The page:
Alongside this, a phrase that Sinclair uses in Edge of the Orison kept on popping into my head as I led Paty and Eliza through 'Wordsworthshire' for the first time: 'Place expresses itself through the person you choose as guide.' For me, the (digressive) route from Grasmere to Ambleside and back was punctuated by a series of sites rich with personal memory and association; in retracing Dorothy's footsteps, therefore, we were simultaneously retracing my own regular journeys through this landscape during several years spent living in this part of the central Lake District. The retracing of Dorothy Wordsworth's route, then, was filtered through my own self-indulgent nostalgic reimagining of inhabiting this place: a layering of the textual and the personal which opened up thinking about the palimpsestic possibilities of qualitative GIS.
As, at the end of the walk, we ambled down the Coffin Path into the hamlet of Town End which Dorothy describes in such microscopic detail in her Journals, a final quotation came to mind: a quotation from Richard Holmes's Footsteps which, saliently, Macfarlane cites in part when attempting to formulate a 'biogeography' of Edward Thomas's 'sphere of life':
' [ . . . ] it was probably the first time that I caught an inkling of what a process called "biography" really means. I had never thought about it before. "Biography" meant a book about someone's life. Only, for me, it was to become a kind of pursuit, a tracking of the physical trail of someone's path through the past, a following of footsteps. You would never catch them; no, you would never quite catch them. But maybe, if you were lucky, you might write about the pursuit of that fleeting figure in such a way as to bring it alive in the present.'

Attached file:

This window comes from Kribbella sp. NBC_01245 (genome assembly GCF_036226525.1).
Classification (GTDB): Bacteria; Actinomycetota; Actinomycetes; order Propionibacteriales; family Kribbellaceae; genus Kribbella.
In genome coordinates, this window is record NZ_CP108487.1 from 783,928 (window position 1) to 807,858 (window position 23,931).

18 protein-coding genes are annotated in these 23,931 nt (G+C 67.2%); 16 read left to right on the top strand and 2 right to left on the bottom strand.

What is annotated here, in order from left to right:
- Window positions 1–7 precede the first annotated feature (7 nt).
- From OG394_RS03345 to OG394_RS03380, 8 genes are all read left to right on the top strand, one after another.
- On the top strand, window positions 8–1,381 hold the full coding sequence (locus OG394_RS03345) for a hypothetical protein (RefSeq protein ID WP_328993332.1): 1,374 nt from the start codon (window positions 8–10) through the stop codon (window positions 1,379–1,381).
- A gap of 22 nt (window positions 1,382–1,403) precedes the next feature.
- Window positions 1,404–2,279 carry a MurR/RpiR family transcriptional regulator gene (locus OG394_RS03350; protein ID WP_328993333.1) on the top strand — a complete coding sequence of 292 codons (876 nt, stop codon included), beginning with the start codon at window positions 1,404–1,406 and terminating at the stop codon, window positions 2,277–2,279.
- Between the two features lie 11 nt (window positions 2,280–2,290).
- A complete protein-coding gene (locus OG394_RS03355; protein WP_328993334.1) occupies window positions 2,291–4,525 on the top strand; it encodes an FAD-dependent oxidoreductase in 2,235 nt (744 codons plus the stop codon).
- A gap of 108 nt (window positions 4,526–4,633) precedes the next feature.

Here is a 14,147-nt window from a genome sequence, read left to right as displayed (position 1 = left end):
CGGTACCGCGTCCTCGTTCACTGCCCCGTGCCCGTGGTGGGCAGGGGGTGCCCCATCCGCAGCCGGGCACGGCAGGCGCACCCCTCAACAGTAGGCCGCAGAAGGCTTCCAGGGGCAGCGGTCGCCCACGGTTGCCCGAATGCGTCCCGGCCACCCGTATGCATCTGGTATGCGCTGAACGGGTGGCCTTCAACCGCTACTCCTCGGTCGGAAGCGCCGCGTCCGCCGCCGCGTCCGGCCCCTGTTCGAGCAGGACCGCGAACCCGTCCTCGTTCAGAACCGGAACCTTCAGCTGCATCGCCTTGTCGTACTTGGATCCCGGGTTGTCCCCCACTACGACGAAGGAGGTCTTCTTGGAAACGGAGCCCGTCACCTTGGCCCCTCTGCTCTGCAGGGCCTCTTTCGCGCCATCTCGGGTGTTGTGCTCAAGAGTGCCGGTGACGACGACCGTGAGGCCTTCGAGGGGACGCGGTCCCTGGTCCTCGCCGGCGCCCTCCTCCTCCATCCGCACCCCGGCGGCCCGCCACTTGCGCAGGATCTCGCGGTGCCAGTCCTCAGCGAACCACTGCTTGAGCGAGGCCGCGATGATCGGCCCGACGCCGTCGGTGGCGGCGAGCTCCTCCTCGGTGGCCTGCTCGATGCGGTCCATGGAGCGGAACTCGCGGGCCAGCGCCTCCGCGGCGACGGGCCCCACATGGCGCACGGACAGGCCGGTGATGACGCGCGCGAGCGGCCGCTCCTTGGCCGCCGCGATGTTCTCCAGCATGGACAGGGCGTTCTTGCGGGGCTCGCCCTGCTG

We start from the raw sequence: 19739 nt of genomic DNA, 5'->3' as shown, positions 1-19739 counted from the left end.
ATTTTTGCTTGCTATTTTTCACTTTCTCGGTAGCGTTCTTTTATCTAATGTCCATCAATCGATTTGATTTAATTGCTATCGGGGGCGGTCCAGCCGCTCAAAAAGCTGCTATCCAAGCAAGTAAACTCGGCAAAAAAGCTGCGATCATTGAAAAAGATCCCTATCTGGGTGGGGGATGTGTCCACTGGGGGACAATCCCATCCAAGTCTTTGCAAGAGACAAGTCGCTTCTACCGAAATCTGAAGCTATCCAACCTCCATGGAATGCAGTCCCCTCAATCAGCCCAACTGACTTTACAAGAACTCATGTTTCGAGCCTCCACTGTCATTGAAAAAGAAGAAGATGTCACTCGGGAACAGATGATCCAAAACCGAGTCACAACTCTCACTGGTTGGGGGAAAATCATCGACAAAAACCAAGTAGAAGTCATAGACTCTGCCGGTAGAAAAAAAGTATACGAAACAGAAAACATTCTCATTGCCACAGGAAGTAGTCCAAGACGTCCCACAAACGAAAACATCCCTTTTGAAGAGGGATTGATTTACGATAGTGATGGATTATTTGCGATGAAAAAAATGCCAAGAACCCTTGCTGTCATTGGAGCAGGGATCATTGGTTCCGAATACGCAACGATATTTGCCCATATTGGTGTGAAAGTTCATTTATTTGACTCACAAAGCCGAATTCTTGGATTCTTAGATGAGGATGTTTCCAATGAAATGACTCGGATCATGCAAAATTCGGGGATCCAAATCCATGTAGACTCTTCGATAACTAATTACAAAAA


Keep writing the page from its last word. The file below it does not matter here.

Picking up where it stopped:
My name is Eliza Skakel; I am a senior at Mount Holyoke College currently pursuing an undergraduate degree in Environmental Studies with a concentration in Nature, History and Culture. This summer I have had the opportunity to participate in a research project at the University of Lancaster that combines several of my interests. I first became aware of Dorothy and William Wordsworth while enrolled in a course called "Nature and Gender". My final project for this course discussed the differences present in gendered place-based writing. I was simultaneously enrolled in, and very intrigued by, a course that explored the use of historical GIS (Geographic Information Systems) to depict changes in English farm land.
This summer I have had the opportunity to combine these two interests. I have been creating maps using data extracted from Dorothy Wordsworth's Grasmere Journals. Dorothy wrote about a relatively insular space, and her Journals provide a record of her daily activities in and around her home in Grasmere and throughout other locations in the Lake District. The mapping of place names extracted from the text provides visual documentation of Dorothy's time in the area, and could be used as an aid while reading the text.
My experience this summer has been very educational and enjoyable. Through the combination of two of my previous interests I was exposed to a new type of project. I was introduced to different uses of GIS and became more confident in my abilities to navigate the program. I also learned much about the Lake District and the Wordsworth's lives in this remarkable area. I greatly appreciated the opportunity to become a part of this project. It was amazing to work with such knowledgeable, enthusiastic, and professional academics and I am very grateful for their willingness to guide me through a new venture.
The Spatial Humanities Proximity Search Tool. We are advancing in the creation of our placename proximity tool. More news soon...
The Spatial Analysis through GIS of the Registrar General Records. We will tell you more about our progress analysing this corpus with spatial analysis.
On Friday, 24 August, David Cooper travelled to London to attend an informal meeting convened by Sheila Hones (University of Tokyo) and James Kneale (University College London): the compilers of the 'literary geographies' blog (http://literarygeographies.wordpress.com/). Held in the Department of Geography at UCL, the meeting brought together a team of international, interdisciplinary researchers with shared interests in the theories and practices of literary geographies. Over the coming months, the group plans to work together on a series of special events and self-reflexive publications which explore what it means to do and to teach literary geographies.